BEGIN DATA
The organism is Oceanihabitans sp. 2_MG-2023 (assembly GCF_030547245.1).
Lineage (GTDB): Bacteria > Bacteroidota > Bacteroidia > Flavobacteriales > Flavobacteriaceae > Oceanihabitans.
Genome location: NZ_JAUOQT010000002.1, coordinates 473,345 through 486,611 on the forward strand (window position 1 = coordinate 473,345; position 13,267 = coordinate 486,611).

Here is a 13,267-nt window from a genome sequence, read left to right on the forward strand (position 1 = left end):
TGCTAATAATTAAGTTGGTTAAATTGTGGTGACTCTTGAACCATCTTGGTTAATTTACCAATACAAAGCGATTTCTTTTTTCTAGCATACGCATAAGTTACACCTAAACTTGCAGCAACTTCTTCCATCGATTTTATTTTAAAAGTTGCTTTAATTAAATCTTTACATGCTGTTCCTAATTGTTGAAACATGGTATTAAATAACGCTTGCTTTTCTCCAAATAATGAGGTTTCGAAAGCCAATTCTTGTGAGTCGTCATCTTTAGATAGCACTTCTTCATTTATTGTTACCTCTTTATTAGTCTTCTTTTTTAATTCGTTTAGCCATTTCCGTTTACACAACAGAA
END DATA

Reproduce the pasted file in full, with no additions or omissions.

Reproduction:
The organism is Oceanihabitans sp. 2_MG-2023 (assembly GCF_030547245.1).
Lineage (GTDB): Bacteria > Bacteroidota > Bacteroidia > Flavobacteriales > Flavobacteriaceae > Oceanihabitans.
Genome location: NZ_JAUOQT010000002.1, coordinates 473,345 through 486,611 on the forward strand (window position 1 = coordinate 473,345; position 13,267 = coordinate 486,611).

Here is a 13,267-nt window from a genome sequence, read left to right on the forward strand (position 1 = left end):
TGCTAATAATTAAGTTGGTTAAATTGTGGTGACTCTTGAACCATCTTGGTTAATTTACCAATACAAAGCGATTTCTTTTTTCTAGCATACGCATAAGTTACACCTAAACTTGCAGCAACTTCTTCCATCGATTTTATTTTAAAAGTTGCTTTAATTAAATCTTTACATGCTGTTCCTAATTGTTGAAACATGGTATTAAATAACGCTTGCTTTTCTCCAAATAATGAGGTTTCGAAAGCCAATTCTTGTGAGTCGTCATCTTTAGATAGCACTTCTTCATTTATTGTTACCTCTTTATTAGTCTTCTTTTTTAATTCGTTTAGCCATTTCCGTTTACACAACAGAA